When mentioning “Processors”, what’s the first word that pops up in your mind? Without a doubt it’s Intel. Established in 1968, Intel has been one of the world’s leading semiconductor chip maker on which most of the PC’s run in today’s time.
From a mini laptop to a supercomputer, from Lenovo to Apple, Intel has gained a monopoly over the microprocessor and communication industry leaving the rivals like AMD and IBM far behind in the run. Without a doubt, a processor is the most important aspect when buying a new system, for a flawless body is waste with a flawed brain. Processors run programs, sends and receives signals to attached devices, defining the control and speed of your system.
Apt processors has been designed for the needs of a being, just like gaming needs fast processing whereas day to day tasks can work up on a decent process speed, “Pentium” to “Xeon” cover them all. Every year, these processors are upgraded and geared up to cope with the augmenting need for speed.
From “Nehalem Architecture(Code name for 1st Gen processors)” to “Coffee lake (Code name for 8th Gen processors)”, Intel has presented an 8 generation of microprocessor legacy. While with every generation, efficiency is enhanced, the question still remains “Is it worth the upgrade”. For this, let’s jump into the “Battle of the Intel processors” and compare the latest 7th generation processor range “Kaby lake” to 8th generation processors range “Coffee lake”
KABY LAKE VS COFFEE LAKE – THE BATTLE OF INTEL PROCESSORS
KABY LAKE –
Produced using a 14 nanometers (14+) manufacturing technology, Kaby lake processors were launched in 2017 January (Desktop chips). With the latest generation of architecture, Intel decided to produce Kaby lake without using their “Tick tock” design and manufacturing model. It’s the first core architecture to produce “hyper-threading” for the Pentium branded desktop CPU. Features a new graphics architecture enhancing 3-D and 4K video performance. Also features the first overclocking enabled i3 branded CPU.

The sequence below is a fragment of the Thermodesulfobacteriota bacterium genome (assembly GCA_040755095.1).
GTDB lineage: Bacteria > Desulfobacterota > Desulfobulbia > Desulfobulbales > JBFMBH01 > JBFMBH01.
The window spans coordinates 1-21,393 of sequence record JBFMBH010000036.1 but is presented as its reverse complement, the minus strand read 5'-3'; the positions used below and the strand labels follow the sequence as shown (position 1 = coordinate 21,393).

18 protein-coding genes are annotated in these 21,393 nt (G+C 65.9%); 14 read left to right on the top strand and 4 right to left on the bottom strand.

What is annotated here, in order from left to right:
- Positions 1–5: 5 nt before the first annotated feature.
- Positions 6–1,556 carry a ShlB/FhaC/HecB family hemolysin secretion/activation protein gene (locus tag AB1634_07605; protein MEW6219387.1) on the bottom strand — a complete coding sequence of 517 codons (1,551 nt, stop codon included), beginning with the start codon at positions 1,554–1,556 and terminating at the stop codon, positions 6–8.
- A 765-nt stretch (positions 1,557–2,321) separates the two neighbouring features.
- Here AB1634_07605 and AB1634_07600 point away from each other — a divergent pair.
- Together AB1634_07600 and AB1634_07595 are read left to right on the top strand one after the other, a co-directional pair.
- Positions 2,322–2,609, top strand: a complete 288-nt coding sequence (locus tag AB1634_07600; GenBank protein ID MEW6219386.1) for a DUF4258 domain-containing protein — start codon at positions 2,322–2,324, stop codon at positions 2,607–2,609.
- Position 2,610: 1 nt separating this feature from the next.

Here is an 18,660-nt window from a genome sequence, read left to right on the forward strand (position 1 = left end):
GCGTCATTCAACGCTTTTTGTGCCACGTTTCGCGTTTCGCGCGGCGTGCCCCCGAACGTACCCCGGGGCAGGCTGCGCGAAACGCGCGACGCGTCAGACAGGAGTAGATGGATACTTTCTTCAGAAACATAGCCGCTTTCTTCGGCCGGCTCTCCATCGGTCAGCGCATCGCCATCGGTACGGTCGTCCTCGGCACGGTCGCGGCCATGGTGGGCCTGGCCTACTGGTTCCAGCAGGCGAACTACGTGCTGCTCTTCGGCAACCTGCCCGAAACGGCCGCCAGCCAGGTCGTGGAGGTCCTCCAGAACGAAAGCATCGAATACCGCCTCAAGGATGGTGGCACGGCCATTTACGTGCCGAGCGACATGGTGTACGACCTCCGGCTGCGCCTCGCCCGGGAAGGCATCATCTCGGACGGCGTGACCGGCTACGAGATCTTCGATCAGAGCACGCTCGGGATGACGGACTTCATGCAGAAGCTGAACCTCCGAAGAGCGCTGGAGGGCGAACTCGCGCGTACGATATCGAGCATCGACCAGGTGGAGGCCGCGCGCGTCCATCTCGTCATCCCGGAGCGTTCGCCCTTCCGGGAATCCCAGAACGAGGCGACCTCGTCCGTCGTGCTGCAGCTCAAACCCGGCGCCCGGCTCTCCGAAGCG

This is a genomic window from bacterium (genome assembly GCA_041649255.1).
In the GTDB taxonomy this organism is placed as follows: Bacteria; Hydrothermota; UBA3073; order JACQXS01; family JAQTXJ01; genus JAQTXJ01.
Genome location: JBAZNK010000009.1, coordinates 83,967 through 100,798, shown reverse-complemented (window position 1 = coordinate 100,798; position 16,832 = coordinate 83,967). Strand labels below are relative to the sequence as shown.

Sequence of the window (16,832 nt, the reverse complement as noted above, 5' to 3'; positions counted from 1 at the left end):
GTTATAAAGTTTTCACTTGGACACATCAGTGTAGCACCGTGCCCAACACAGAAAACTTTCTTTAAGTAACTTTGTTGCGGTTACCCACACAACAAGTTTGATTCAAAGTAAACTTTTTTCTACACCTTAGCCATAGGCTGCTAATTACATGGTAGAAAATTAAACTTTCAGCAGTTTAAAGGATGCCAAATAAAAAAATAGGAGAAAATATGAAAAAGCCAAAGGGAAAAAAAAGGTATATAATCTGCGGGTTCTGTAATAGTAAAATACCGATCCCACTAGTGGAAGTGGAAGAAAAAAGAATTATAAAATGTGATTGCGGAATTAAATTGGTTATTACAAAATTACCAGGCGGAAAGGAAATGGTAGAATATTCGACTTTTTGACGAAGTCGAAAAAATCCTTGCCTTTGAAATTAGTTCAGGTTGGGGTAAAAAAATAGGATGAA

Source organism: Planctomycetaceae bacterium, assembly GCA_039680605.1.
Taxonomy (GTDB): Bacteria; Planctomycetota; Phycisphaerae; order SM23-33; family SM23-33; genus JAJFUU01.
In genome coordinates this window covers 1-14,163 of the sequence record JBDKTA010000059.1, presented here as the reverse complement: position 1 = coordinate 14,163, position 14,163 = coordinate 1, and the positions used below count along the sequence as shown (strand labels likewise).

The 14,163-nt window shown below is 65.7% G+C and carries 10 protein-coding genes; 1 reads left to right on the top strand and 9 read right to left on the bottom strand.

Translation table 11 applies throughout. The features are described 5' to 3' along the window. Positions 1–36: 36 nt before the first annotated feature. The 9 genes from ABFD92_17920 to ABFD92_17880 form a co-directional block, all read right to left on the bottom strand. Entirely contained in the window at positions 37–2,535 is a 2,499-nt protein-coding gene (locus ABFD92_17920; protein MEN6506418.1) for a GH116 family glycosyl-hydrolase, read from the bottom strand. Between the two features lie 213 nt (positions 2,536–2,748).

COFFEE LAKE –
Following a similar trend of Skylake (6th gen) and Kaby lake, it also features a 14nm (14++) refinement. Launched in October 2017, Intel showed its first core count upgrade across the desktop lineup in a decade, boosting the processing by 40%. Making i5 and i7 feature 6 cores (with hyper-threading in i7) and i3 with 4 cores and dropping hyper-threading over here. Addition of i9 processor was also a new page in the book.
KABY LAKE VS COFFEE LAKE –
Let’s start the battle of the Intel processors.
- i7 Coffee lake leads up on hyper-threading but dips at low base frequency compared to i7 Kaby lake due to extra core packed together. Extra core results in more heat dissipation(Although working on 14++ manufacturing technology) compare to 4 cores(Running on 14+) but enhances the speed at the same time. In memory speed, Coffee lake takes the crown.
- i5 Coffee lake, as usual, gets a 50% upgrade in the cores thus magnifying the speed although minimizing the base frequency compared to Kaby Lake but compensating it with higher boost capacity, it doesn’t receive hyper-threading so it remains pretty much same there. The graphics assets also increased with Coffee Lake upgrade making it Intel UHD 630 graphics over Kaby’s Intel HD 630 graphics making an addition of 50MHz.
- i3 Coffee lake gets a 100% increase in core counting featuring an enhanced speed compared to Kaby’s two core but also downfalls in base frequency and battery consumption. Lower base frequency is a problem with i3 because turbo boost technology isn’t available with i3, unlike i5 and i7.
Undoubtedly, both the 7th and 8th Generation processors are brilliant when it comes to performance. But the comparison is users’ need for tiebreaker.